So far, I consider the issues I am having with my HVAC contractor to be a minor inconvenience. I fixed the return air duct to my satisfaction.
Originally Posted by Craftsman
I spoke with at least 7 different HVAC contractors. One came back with a quote in a reasonable amount of time. A second one came back and offered to make a quote - about 5 weeks later. My house is very different from anything they had worked with before, and most were not comfortable doing something that out of the ordinary. So, I had very little choice in contractors.
I did some more research on my code books. The 2003 IRC is worded such that it might have passed that. There is no way that it would pass the 2003 IECC code that Fort Worth also uses. I think that meeting code is a reasonable expectation.
I am a very tolerant person, but I have very little patience for incompetence. At this point in the construction loan, all delays are expensive. Any fixes they might implement were going to cost me time and therefore money. So, I fixed it myself.
Out of curiousity, what kind of equipment is the contractor going to install into this house?
The equipment is fairly ordinary, a 2 ton Trane heat pump central system, and a 1.5 ton mini-split heat pump for the master bedroom.
Originally Posted by RyanHughes
You've been a member since 2001? You should have enough info by now to know better...
Don't rely on the connection between the sheet rock and wall studs for a positive air seal in a chase like that, it will leak.
IMO, it should be totally against code to build an unlined chase, that relies on the drywall to make it "air tight".
The chase is lined with dry wall, and with a little over half a gallon of mastic and 7 tubes of caulk to seal it with.
Originally Posted by mark beiser
Originally Posted by paul42
All to often building cavities used as return chases rely on the drywall on the outside of the chase as the air seal. They virtually always pull air from places you don't want it.
I'm actually going to be lining a couple of chases with ductboard today that were built like that 20 years ago.
They look like the original installers did a lot of work on them at the time the house was built, but blower door testing revealed that they leak like a sieve.
We saw pics of your problem, can we now see pics of what you did to solve the problem?
Originally Posted by paul42
I'm with the guy who suggested a run of round pipe between the top and bottom collars inside the chase. Seems like a more sure fix...and unless I'm not seeing it right in my head...how'd you line the inside of that chase and get drywall on the fourth side on from the outside?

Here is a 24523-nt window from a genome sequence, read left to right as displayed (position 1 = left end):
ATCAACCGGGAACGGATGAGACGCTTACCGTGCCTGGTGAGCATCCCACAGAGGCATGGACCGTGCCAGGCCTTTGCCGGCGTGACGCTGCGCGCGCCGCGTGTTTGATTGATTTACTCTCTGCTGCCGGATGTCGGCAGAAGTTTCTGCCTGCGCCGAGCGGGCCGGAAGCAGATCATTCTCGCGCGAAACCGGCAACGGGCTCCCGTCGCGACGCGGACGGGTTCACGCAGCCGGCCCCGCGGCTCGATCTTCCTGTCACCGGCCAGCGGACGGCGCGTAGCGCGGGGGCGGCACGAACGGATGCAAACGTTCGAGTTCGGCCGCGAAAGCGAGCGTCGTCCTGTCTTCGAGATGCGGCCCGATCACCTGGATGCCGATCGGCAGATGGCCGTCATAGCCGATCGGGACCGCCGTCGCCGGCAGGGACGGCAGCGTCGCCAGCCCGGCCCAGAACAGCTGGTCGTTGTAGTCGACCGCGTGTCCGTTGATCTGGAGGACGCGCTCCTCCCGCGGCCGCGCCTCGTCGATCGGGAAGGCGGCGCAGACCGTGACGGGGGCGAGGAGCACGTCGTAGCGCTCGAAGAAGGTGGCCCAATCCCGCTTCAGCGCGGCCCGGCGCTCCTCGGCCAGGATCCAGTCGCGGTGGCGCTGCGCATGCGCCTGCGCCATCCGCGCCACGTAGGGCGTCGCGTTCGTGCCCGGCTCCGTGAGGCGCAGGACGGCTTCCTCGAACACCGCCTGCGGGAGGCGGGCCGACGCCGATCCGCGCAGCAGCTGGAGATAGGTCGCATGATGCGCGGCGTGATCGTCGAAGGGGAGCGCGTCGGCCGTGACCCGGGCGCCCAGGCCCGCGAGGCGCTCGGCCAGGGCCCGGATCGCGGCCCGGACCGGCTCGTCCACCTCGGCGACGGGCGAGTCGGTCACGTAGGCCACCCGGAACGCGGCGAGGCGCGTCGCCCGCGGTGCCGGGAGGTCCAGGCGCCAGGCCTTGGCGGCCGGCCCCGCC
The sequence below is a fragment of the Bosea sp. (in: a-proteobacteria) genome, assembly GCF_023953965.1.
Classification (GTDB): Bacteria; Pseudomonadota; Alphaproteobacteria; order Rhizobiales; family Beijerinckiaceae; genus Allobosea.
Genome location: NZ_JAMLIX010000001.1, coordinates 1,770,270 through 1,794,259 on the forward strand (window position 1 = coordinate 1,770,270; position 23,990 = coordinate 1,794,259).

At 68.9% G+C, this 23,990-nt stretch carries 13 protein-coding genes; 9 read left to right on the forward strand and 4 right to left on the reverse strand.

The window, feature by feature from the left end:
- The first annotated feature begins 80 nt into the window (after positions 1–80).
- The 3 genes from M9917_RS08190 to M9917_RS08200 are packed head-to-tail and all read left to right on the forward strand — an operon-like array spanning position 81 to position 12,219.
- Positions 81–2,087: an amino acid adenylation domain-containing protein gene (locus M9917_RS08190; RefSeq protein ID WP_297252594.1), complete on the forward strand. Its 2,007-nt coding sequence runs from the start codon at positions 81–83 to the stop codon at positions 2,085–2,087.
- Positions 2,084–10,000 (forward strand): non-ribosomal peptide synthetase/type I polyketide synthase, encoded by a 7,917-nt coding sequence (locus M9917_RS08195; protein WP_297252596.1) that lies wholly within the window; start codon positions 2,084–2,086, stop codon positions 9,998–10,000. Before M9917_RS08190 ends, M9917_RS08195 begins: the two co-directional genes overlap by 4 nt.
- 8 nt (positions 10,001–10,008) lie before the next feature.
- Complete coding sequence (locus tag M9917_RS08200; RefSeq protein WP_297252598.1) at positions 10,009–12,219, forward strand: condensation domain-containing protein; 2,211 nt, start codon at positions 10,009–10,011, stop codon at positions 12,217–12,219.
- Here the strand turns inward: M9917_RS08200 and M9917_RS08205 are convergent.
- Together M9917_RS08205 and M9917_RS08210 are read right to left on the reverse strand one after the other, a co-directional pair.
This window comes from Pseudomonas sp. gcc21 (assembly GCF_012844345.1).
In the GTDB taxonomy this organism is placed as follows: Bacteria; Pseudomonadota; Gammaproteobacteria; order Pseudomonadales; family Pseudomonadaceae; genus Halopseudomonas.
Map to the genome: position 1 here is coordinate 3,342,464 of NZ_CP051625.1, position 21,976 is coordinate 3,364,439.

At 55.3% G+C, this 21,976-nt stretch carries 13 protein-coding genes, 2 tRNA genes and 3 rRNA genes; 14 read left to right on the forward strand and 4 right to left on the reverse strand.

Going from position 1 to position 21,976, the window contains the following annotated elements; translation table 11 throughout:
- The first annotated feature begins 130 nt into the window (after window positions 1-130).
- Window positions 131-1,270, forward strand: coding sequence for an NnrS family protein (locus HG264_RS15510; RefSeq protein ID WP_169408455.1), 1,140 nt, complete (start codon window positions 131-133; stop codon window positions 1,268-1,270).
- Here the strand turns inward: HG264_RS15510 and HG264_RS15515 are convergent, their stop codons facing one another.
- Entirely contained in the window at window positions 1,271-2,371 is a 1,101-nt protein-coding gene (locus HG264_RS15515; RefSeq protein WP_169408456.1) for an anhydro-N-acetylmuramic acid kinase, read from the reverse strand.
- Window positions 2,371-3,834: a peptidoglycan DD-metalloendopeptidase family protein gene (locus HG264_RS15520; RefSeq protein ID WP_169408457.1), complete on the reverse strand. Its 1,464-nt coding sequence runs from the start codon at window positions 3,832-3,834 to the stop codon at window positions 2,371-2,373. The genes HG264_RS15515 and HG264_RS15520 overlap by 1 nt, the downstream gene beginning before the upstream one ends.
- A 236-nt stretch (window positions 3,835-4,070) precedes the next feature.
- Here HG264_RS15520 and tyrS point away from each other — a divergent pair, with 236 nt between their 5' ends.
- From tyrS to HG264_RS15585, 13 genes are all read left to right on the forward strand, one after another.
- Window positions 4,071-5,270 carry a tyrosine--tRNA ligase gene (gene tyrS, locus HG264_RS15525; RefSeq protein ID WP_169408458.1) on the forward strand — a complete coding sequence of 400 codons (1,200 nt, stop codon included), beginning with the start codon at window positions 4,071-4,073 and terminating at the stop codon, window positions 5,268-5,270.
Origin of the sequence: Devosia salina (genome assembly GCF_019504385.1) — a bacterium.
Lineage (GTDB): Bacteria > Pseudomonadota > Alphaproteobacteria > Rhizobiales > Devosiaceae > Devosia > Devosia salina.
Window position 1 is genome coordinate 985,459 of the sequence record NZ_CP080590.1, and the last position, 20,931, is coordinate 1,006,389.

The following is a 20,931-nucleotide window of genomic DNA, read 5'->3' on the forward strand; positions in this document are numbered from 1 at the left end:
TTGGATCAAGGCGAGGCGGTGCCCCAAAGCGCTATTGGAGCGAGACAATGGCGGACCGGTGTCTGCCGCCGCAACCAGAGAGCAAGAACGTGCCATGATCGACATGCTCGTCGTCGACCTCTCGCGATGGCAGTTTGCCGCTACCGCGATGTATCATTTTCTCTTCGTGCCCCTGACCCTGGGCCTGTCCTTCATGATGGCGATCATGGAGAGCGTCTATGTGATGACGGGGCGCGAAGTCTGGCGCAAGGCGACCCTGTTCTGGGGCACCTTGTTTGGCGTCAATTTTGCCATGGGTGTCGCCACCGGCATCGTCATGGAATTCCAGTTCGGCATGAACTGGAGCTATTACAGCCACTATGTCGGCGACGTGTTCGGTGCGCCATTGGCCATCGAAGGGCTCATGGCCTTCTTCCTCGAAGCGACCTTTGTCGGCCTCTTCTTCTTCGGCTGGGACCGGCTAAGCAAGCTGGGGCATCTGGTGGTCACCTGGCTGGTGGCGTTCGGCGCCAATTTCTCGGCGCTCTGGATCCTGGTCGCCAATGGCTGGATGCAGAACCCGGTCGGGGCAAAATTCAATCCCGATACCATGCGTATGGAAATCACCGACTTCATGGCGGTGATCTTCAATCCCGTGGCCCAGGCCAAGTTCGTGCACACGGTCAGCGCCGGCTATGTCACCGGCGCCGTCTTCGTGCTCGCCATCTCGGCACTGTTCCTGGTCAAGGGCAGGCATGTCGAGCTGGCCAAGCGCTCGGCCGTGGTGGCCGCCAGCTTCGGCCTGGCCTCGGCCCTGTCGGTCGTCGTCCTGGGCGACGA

I have some pictures at home, but it is hard to tell what is going on from them. I will have to try and get some better shots.
Originally Posted by shophound
The fourth side took some thought. It was put up in shorter sections, working from above as I went. I used the two 10" x 20" return vent openings at the top for access to the last piece on the fourth side and to seal everything at the top. The rest was sealed as I went.
I suspect I still have some mastic in my hair.
Why DIY is necessary:
Because everyone has a purpose in life.........
even if it's to be a BAD example!
all the best, Irish
Everyone has a purpose in life..........even if it's to be a bad example.
Seek first to understand, before seeking to be understood.
I had some email conversations with my hvac contractor working on adding a wired remote for the mini-split to the contract. While emailing back and forth, I wrote and told him that I was "very unimpressed" with the job the installer did on the return air chase. His response was that was the way they always did it and they have never had any problems passing inspection
Which just confirmed that my decision to do it myself was the only answer.
Some shots after I lined the chase with drywall, mastic and caulk.
The first picture is an overall view from the main room.
The second picture is a closer view of the return vent opening from the main room.
The third picture is a close view of the return vent opening from the side room.
The fourth picture is of the back side of the chase from the closet.
building inspections today
Framing failed, several small items to fix
Plumbing passed, but still has a few items to fix.
Mechanical passed - no write-ups at all. Inspector seemed impressed with my duct work - or at least I can pretend he was!